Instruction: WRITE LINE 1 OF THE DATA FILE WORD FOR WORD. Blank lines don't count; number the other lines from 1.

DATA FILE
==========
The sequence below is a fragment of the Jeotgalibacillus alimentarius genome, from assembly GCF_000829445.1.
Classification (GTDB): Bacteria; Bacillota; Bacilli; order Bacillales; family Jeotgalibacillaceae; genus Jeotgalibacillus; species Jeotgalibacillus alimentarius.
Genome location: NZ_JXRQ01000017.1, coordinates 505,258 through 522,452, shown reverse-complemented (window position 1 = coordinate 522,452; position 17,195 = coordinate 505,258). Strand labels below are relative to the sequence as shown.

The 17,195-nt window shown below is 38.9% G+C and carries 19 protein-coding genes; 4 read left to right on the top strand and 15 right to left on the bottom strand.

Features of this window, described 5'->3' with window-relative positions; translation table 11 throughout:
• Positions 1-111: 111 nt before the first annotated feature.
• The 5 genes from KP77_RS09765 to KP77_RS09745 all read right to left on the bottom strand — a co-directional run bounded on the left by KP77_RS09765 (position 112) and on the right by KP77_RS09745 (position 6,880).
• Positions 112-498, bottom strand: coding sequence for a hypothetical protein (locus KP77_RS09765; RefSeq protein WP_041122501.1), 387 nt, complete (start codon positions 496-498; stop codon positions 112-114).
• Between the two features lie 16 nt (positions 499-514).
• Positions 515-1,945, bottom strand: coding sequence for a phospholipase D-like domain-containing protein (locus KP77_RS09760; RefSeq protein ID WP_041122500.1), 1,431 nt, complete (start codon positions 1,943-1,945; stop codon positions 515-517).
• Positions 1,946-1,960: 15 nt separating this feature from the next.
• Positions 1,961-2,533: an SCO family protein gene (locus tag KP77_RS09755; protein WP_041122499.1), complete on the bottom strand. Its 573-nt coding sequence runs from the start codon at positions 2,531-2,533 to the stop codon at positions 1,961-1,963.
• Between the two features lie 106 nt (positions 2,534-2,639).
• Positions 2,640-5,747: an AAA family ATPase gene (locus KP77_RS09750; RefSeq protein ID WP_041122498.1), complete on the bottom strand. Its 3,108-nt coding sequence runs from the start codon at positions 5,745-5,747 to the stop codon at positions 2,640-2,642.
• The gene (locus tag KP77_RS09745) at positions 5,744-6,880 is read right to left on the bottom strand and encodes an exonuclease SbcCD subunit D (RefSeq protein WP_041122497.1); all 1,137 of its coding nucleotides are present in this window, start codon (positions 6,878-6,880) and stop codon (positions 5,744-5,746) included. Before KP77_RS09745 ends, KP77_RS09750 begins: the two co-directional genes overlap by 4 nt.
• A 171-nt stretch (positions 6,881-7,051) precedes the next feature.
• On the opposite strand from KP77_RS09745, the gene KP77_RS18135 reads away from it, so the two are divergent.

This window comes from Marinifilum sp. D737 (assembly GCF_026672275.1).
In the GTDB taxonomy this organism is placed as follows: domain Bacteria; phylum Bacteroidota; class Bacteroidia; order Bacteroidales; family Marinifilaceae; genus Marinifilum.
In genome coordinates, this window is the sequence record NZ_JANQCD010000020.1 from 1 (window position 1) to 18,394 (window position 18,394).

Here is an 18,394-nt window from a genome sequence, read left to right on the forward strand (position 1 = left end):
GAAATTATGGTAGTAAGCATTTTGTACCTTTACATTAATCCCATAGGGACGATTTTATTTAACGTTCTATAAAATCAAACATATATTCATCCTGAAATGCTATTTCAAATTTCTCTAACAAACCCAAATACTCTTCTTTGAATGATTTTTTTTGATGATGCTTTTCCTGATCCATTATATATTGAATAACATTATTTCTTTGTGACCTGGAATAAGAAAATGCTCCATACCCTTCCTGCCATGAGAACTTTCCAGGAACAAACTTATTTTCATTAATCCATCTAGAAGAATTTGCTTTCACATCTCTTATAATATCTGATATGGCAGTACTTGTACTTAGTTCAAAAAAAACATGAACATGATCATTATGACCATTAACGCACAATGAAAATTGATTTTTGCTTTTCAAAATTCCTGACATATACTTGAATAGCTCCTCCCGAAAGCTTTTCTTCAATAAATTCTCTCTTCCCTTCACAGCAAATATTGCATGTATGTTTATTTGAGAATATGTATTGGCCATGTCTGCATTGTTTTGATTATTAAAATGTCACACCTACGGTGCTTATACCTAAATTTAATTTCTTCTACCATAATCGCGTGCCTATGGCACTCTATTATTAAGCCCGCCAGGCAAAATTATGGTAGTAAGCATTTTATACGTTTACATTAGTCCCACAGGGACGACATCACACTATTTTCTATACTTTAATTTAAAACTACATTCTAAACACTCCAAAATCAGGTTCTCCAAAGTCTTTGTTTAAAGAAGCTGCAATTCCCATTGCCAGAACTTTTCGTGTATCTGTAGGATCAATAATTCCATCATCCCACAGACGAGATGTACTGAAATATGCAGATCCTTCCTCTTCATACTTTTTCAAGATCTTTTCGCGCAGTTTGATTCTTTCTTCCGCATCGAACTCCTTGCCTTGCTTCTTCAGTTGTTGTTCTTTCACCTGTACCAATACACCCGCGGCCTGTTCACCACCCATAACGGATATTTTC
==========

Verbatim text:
The sequence below is a fragment of the Jeotgalibacillus alimentarius genome, from assembly GCF_000829445.1.